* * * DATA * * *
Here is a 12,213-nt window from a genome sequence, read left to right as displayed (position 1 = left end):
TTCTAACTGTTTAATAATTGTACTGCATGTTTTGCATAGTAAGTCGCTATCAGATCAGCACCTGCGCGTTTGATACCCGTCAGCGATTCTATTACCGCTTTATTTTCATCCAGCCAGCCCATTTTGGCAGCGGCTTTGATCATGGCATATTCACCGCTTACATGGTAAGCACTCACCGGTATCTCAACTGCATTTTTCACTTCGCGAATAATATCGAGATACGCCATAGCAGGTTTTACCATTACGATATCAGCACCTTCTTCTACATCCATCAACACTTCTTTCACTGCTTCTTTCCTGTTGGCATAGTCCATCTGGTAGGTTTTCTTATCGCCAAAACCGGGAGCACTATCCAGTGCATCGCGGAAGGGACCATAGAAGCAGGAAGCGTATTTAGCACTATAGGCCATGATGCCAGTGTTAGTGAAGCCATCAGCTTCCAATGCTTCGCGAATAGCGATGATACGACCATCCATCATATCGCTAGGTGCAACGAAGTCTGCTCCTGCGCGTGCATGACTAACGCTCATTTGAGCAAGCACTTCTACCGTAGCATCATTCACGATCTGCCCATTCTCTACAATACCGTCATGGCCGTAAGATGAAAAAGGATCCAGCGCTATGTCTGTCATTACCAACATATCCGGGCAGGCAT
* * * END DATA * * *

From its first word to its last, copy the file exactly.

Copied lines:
Here is a 12,213-nt window from a genome sequence, read left to right as displayed (position 1 = left end):
TTCTAACTGTTTAATAATTGTACTGCATGTTTTGCATAGTAAGTCGCTATCAGATCAGCACCTGCGCGTTTGATACCCGTCAGCGATTCTATTACCGCTTTATTTTCATCCAGCCAGCCCATTTTGGCAGCGGCTTTGATCATGGCATATTCACCGCTTACATGGTAAGCACTCACCGGTATCTCAACTGCATTTTTCACTTCGCGAATAATATCGAGATACGCCATAGCAGGTTTTACCATTACGATATCAGCACCTTCTTCTACATCCATCAACACTTCTTTCACTGCTTCTTTCCTGTTGGCATAGTCCATCTGGTAGGTTTTCTTATCGCCAAAACCGGGAGCACTATCCAGTGCATCGCGGAAGGGACCATAGAAGCAGGAAGCGTATTTAGCACTATAGGCCATGATGCCAGTGTTAGTGAAGCCATCAGCTTCCAATGCTTCGCGAATAGCGATGATACGACCATCCATCATATCGCTAGGTGCAACGAAGTCTGCTCCTGCGCGTGCATGACTAACGCTCATTTGAGCAAGCACTTCTACCGTAGCATCATTCACGATCTGCCCATTCTCTACAATACCGTCATGGCCGTAAGATGAAAAAGGATCCAGCGCTATGTCTGTCATTACCAACATATCCGGGCAGGCAT